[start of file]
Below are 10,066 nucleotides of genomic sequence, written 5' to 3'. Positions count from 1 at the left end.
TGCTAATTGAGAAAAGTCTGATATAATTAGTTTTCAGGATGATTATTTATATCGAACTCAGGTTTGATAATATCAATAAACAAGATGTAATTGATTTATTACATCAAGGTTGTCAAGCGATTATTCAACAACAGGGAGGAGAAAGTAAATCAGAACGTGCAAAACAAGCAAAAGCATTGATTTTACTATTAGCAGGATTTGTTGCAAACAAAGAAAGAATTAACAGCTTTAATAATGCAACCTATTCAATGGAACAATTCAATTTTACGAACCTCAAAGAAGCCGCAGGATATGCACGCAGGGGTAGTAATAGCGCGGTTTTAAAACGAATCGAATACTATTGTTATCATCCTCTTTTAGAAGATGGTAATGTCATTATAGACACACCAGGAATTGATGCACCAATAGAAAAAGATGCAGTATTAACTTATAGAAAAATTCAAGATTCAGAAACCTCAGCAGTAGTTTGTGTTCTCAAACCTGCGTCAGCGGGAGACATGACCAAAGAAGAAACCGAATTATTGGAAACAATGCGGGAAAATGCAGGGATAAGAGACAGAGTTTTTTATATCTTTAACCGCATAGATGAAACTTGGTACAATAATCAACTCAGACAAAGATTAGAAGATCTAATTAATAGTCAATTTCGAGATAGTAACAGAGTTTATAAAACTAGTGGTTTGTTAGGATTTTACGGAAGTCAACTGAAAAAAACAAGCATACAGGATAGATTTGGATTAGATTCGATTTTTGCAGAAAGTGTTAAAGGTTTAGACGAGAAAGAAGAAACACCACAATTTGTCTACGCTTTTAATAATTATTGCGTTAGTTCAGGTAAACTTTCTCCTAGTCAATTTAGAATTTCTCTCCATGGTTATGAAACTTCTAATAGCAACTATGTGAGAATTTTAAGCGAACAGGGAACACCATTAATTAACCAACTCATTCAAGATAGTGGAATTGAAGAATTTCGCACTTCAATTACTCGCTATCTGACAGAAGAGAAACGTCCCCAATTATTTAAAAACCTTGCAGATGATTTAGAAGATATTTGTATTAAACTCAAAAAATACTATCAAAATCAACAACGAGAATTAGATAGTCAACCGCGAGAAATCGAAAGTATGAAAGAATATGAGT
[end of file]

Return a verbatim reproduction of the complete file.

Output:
Below are 10,066 nucleotides of genomic sequence, written 5' to 3'. Positions count from 1 at the left end.
TGCTAATTGAGAAAAGTCTGATATAATTAGTTTTCAGGATGATTATTTATATCGAACTCAGGTTTGATAATATCAATAAACAAGATGTAATTGATTTATTACATCAAGGTTGTCAAGCGATTATTCAACAACAGGGAGGAGAAAGTAAATCAGAACGTGCAAAACAAGCAAAAGCATTGATTTTACTATTAGCAGGATTTGTTGCAAACAAAGAAAGAATTAACAGCTTTAATAATGCAACCTATTCAATGGAACAATTCAATTTTACGAACCTCAAAGAAGCCGCAGGATATGCACGCAGGGGTAGTAATAGCGCGGTTTTAAAACGAATCGAATACTATTGTTATCATCCTCTTTTAGAAGATGGTAATGTCATTATAGACACACCAGGAATTGATGCACCAATAGAAAAAGATGCAGTATTAACTTATAGAAAAATTCAAGATTCAGAAACCTCAGCAGTAGTTTGTGTTCTCAAACCTGCGTCAGCGGGAGACATGACCAAAGAAGAAACCGAATTATTGGAAACAATGCGGGAAAATGCAGGGATAAGAGACAGAGTTTTTTATATCTTTAACCGCATAGATGAAACTTGGTACAATAATCAACTCAGACAAAGATTAGAAGATCTAATTAATAGTCAATTTCGAGATAGTAACAGAGTTTATAAAACTAGTGGTTTGTTAGGATTTTACGGAAGTCAACTGAAAAAAACAAGCATACAGGATAGATTTGGATTAGATTCGATTTTTGCAGAAAGTGTTAAAGGTTTAGACGAGAAAGAAGAAACACCACAATTTGTCTACGCTTTTAATAATTATTGCGTTAGTTCAGGTAAACTTTCTCCTAGTCAATTTAGAATTTCTCTCCATGGTTATGAAACTTCTAATAGCAACTATGTGAGAATTTTAAGCGAACAGGGAACACCATTAATTAACCAACTCATTCAAGATAGTGGAATTGAAGAATTTCGCACTTCAATTACTCGCTATCTGACAGAAGAGAAACGTCCCCAATTATTTAAAAACCTTGCAGATGATTTAGAAGATATTTGTATTAAACTCAAAAAATACTATCAAAATCAACAACGAGAATTAGATAGTCAACCGCGAGAAATCGAAAGTATGAAAGAATATGAGT